Statute of Limitations on Debt Collection – Power AdviceStatute of Limitations on Debt Collection: In an effort to control debt resolution duration, the court system created and enacted statute of limitations codes. The statute of limitations on old debt indicates the amount of time, in years, that creditors have to file a claim for money owed on the account. Court officials in each jurisdiction assigned a particular length of time for debts owed in that area. Once the debt ages past the indicated limitations, the creditor cannot pursue payment through the court system. Understanding the history of the statute of limitations on debt along with current regulation standards can help debtors handle their debts appropriately.
History of Debt LimitationsModern statutes regarding debt collection come from ancient Roman laws, including the Twelve Tables. The laws started to ease disputes regarding oral debt contracts that were tying up the court system and delaying proceedings regarding criminal matters. This system worked well for the Roman perception of property ownership and debt creation. English interpretation of Roman laws changed the definition of ownership to rely less on possession and more on contractual exchange between individuals. As a result, written contracts became the preferred way to handle business between two or more parties. The value placed on each type of contract varies from state to state, resulting in differing laws for each modern jurisdiction.
Current RegulationsWithout a time limit on old debt retrieval actions, creditors pass their clients’ accounts from collection agency to collection agency without an end in sight. All of those agencies file collection requests with the court, which often jams up the system, especially in busy jurisdictions. Each state developed their own code system with a certain number of years for oral and written contracts. With the exception of open accounts, the time limit starts counting down the moment the debtor defaults on the account. The debt timer countdown restarts each time debtors make a payment on the account, however. Most debt limits range from three to seven years, with several states on the extreme side of the spectrum. For example, Kentucky enables creditors to pursue written contracts for fifteen years. On the other side, oral contracts in California must be resolved within two years or the debt is forgiven at the end of that time span. States have the right to revisit the assigned statute of limitations on debt any time. Landmark court cases, in particular, have the power to influence state-level change of the debt laws. Unless the laws infringe on citizen rights, however, lawmakers do not usually challenge the code as it is written.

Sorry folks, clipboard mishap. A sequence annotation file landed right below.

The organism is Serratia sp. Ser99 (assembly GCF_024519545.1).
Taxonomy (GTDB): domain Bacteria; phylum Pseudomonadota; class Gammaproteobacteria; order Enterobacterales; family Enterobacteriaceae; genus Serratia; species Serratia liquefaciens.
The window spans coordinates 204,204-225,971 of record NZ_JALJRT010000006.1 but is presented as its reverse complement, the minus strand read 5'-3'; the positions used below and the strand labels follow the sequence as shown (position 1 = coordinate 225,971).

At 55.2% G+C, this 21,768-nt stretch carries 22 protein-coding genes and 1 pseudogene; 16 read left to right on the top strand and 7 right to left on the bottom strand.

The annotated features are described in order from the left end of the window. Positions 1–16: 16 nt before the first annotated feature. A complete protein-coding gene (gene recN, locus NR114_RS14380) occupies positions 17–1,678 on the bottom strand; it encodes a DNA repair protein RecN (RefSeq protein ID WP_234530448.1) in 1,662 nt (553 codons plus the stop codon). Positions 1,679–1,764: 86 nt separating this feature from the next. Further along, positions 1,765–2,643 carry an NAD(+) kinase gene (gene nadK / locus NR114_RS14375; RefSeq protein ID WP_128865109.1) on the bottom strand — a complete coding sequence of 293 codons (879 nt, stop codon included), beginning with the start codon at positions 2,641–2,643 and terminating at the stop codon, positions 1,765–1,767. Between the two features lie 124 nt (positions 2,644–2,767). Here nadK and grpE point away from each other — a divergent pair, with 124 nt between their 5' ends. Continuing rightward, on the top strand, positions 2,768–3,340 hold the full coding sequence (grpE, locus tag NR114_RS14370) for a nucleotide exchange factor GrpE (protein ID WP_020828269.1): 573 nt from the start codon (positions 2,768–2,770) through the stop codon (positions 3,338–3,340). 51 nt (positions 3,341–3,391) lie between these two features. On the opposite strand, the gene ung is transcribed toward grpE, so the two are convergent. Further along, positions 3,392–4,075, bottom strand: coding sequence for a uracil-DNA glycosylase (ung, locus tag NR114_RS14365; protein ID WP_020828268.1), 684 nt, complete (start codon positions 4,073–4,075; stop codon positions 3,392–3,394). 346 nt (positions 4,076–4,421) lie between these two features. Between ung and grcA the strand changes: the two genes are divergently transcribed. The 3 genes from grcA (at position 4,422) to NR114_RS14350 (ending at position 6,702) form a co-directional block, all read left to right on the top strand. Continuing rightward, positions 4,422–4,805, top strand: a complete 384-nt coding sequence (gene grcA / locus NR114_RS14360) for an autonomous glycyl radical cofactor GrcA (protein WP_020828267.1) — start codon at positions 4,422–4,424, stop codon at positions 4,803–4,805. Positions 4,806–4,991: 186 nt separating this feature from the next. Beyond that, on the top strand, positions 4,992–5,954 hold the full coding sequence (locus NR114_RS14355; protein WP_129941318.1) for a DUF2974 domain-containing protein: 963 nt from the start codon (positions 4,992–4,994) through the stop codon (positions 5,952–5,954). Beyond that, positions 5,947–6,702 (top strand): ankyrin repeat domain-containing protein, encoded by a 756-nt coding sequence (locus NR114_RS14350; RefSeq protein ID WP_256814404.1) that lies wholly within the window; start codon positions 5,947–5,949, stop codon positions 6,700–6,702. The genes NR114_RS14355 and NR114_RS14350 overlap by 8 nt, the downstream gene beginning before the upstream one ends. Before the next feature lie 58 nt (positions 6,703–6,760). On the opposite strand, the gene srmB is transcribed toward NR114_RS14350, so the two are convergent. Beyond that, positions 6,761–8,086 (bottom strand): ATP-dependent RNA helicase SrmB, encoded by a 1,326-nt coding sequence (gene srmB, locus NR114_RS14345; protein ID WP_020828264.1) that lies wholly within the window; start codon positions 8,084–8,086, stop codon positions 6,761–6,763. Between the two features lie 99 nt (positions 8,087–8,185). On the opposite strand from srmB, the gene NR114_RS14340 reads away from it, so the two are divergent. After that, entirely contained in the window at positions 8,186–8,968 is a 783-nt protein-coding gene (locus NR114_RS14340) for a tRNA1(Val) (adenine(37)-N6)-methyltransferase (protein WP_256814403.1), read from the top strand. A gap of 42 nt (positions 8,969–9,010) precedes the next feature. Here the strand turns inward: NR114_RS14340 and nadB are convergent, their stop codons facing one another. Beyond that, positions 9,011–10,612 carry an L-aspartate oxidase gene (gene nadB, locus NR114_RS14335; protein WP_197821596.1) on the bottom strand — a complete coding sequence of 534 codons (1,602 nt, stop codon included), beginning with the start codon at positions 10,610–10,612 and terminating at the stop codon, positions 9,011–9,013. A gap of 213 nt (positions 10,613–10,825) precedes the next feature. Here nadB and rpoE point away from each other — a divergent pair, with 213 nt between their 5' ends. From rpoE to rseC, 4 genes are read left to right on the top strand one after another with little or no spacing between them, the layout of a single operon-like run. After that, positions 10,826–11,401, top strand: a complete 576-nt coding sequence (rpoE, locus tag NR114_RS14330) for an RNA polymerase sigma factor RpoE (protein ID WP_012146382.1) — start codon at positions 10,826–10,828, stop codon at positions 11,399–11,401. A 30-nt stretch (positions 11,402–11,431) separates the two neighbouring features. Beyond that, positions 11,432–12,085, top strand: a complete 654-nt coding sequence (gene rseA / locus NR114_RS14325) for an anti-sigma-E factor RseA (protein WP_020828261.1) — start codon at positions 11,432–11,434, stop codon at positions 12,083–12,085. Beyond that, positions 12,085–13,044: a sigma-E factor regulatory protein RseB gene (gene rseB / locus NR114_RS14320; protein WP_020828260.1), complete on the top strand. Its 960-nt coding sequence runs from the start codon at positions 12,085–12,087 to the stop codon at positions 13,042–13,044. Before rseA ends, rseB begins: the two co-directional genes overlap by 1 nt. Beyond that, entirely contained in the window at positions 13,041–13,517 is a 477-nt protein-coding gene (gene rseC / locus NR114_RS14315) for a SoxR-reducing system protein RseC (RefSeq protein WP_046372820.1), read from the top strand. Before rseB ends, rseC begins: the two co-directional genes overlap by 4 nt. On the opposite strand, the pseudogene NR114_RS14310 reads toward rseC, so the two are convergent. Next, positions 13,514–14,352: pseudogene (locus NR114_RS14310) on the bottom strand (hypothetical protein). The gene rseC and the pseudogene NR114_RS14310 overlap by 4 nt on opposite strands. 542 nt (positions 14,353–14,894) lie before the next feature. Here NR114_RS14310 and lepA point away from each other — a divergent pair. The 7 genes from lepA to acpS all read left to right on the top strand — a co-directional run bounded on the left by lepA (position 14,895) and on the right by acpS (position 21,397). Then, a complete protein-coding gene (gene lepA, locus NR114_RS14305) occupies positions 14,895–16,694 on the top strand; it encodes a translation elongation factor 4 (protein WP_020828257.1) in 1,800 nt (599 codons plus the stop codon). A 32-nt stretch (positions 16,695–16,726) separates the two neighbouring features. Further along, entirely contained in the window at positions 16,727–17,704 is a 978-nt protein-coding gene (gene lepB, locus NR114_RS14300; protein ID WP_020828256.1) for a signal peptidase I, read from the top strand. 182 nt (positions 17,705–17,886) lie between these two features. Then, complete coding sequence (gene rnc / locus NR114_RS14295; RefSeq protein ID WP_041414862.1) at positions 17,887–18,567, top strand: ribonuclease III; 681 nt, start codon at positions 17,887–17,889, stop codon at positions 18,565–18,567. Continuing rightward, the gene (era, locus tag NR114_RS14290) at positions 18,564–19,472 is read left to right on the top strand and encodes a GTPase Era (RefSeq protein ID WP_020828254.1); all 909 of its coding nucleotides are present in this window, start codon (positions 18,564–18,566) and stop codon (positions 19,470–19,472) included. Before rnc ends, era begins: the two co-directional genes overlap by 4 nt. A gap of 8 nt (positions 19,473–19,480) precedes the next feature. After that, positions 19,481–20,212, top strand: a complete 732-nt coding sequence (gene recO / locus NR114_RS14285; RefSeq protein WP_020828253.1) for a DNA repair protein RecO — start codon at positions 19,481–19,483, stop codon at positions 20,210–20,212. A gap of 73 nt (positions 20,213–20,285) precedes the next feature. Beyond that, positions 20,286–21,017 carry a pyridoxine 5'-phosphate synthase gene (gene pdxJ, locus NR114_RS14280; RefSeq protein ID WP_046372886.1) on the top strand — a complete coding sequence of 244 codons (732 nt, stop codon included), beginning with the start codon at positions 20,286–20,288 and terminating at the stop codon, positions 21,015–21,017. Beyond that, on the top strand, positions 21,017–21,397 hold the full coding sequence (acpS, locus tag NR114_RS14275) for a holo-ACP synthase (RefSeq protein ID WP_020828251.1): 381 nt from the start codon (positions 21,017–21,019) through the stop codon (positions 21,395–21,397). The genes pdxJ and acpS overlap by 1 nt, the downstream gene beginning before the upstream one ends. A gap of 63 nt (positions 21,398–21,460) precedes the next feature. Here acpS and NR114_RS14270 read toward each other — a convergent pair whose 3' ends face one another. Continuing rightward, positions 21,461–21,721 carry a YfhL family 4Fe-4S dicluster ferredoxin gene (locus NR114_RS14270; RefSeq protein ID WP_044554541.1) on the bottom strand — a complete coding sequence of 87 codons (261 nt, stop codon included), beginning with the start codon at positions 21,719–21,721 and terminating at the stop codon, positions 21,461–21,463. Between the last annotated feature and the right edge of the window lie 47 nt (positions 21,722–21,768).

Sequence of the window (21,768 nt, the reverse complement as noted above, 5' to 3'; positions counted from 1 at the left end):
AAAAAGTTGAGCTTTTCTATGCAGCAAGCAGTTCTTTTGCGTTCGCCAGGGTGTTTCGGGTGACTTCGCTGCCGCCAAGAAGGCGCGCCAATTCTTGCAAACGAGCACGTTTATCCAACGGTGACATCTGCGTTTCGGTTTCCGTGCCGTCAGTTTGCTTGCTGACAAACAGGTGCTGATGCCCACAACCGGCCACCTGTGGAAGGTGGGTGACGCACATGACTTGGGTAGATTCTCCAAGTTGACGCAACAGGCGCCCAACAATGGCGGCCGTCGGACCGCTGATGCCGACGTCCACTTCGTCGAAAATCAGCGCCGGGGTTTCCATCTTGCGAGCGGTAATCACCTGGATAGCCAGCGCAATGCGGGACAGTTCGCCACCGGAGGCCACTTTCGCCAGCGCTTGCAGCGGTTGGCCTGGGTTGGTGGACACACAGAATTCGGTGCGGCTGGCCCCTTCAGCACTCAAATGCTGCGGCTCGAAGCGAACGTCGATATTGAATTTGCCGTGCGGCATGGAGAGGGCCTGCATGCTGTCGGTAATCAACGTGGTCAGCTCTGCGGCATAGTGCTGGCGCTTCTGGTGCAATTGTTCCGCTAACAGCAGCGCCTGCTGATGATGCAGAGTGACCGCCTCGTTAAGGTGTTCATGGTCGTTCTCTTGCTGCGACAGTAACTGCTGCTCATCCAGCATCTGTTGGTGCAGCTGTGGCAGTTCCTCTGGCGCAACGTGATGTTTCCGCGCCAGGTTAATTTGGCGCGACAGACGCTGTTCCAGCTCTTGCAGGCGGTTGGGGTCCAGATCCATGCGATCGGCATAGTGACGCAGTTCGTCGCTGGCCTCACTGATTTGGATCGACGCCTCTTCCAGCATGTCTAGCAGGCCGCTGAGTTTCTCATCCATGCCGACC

Statute of Limitations for Each State (in number of years)
|IL||5||10||10||5 or 10***|
** Georgia Court of Appeals came out with a decision on January 24, 2008 in Hill v. American Express that in Georgia the statute of limitations on a credit card is six years after the amount becomes due and payable.
*** An Illinois appeals court ruled on May 20, 2009, that the statute of limitations on a credit card debt without a written contract was 5 years.
**** State law doesn’t specify the limitations on open accounts.Source: bankrate.com